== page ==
Todd McKinnon - Creating and Defining a New Market Category - [Founder’s Field Guide, EP.7]

Invest Like the Best

  • 32 views
  • 21 days ago
  • 01:01:22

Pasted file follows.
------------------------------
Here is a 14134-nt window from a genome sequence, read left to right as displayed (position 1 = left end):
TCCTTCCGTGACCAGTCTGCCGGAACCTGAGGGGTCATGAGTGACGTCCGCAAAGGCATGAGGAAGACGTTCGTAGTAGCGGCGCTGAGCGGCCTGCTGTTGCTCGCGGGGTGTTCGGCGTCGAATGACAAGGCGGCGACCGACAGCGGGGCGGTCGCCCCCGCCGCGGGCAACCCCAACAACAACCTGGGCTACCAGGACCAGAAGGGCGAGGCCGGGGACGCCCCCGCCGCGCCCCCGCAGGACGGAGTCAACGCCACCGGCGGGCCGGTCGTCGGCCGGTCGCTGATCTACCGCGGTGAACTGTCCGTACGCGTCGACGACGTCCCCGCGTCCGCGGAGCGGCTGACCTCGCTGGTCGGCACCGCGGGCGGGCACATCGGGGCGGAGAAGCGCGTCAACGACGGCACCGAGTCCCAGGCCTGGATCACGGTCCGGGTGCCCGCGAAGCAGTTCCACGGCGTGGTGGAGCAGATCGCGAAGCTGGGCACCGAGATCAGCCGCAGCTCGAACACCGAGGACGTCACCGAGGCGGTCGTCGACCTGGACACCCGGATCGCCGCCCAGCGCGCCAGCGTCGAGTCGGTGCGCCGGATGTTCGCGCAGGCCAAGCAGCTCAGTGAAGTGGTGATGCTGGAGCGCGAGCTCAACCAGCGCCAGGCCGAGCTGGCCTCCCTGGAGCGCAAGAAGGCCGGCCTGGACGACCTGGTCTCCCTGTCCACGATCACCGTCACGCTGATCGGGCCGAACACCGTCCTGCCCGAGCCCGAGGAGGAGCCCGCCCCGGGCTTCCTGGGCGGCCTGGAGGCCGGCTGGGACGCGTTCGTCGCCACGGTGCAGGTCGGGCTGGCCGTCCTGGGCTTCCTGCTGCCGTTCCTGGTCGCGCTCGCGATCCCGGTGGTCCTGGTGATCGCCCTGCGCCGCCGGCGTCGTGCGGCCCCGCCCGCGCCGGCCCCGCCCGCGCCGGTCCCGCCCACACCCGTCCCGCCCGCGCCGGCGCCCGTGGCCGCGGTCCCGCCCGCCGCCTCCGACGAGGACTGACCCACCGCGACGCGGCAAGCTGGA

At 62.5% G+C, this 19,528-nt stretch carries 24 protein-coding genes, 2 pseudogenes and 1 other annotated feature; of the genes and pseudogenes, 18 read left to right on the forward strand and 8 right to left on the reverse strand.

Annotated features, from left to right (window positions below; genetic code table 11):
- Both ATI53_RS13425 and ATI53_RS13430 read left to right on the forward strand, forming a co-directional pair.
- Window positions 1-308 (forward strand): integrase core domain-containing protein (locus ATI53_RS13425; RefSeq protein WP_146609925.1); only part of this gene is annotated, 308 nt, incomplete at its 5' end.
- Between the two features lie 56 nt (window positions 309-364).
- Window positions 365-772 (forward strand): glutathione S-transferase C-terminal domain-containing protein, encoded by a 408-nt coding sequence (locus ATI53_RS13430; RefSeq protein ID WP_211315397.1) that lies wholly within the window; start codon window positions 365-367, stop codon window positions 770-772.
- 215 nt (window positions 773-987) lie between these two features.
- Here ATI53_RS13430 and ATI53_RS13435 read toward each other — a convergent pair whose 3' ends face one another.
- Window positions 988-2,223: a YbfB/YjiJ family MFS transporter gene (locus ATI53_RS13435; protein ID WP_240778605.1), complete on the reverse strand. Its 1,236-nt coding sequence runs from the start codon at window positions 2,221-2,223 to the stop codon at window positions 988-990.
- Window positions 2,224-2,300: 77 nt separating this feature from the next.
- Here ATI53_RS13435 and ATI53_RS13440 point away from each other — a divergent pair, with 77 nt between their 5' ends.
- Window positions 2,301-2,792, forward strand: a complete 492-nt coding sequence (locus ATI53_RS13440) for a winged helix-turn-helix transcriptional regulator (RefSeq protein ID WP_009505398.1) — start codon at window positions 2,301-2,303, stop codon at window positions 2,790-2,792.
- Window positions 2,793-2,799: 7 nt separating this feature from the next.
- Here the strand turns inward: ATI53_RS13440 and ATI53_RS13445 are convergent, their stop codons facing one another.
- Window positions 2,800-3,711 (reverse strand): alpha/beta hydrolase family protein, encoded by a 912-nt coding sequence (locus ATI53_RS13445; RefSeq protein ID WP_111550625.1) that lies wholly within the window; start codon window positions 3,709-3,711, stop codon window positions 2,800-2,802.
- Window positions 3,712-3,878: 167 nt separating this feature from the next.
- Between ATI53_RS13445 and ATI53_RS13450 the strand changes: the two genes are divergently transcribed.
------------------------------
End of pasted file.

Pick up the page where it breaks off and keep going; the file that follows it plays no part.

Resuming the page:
My guest today is Todd McKinnon, co-founder and CEO of Okta, the leading provider of identity management for enterprises. Todd started Okta in 2009 after realizing that enterprises would need a robust solution for identity management in a world where everything was quickly moving to the cloud and today counts over 7,000 enterprises as customers. Our conversation focuses on how Todd decided to leave Salesforce to start Okta, the painful early years of growing the business, how companies can create and define a new market, the different roles he's had to play as the company grew and went public, and the frameworks he's put in place to continue to innovate and test new things as public business. I hope you enjoy our conversation.  This episode is brought to you by Microsoft for Startups. Microsoft for Startups is a global program dedicated to helping “enterprise-ready” B2B startups successfully scale their companies. If you’re a founder running a B2B company targeting the enterprise, you should definitely check them out.  For more episodes go to InvestorFieldGuide.com/podcast. Sign up for the book club and new email newsletter called “Inside the Episode” at InvestorFieldGuide.com/bookclub. Follow Patrick on Twitter at @patrick_oshag   Show Notes (2:19) – (First question) – Best slide in his presentation for starting Okta (5:21) – The early days of Okta and what they were trying to do (8:36) – Challenge of building the company from an engineering perspective (10:32) – First version of the Okta product (11:03) – An overview on identify management (13:55) – The major innovation in the early days of the product (16:11) – The early struggles of starting a company (18:49) – Becoming a default mode solution (20:39) – Most interesting ways the company has grown its services (22:10) – Future of platform businesses (24:24) – Expanding into an infrastructure business (25:59) – Important shifts that they are paying attention (28:21) – Future of our digital identity and Okta’s potential role (32:20) – The chapters of Okta’s story so far (35:03) – Challenges they had to overcome in growing the company (37:31) – Recruiting the right talent and fostering it early on (39:12) – Biggest mistakes he’s made with the business (41:06) – Benefits of extreme focus vs having a broader view of the problems (43:35) – Innovating within Okta (46:02) – How software businesses define cost of revenue and cost of goods (48:23) – Lessons they’ve learned about selling the services of a small company into the largest company (49:54) – Lessons from working with bad clients/customers (51:06) – Their inside view into the future of business today             (51:10) – Jeff Lawson podcast Episode (52:36) – Best way to maintain the growth of Okta over the long term (53:30) – Lessons he would give to business students today (54:51) – Being scared as a founder (55:27) – Kindest thing anyone has done for him   Learn More For more episodes go to InvestorFieldGuide.com/podcast. Sign up for the book club and new email newsletter called “Inside the Episode” at InvestorFieldGuide.com/bookclub. Follow Patrick on Twitter at @patrick_oshag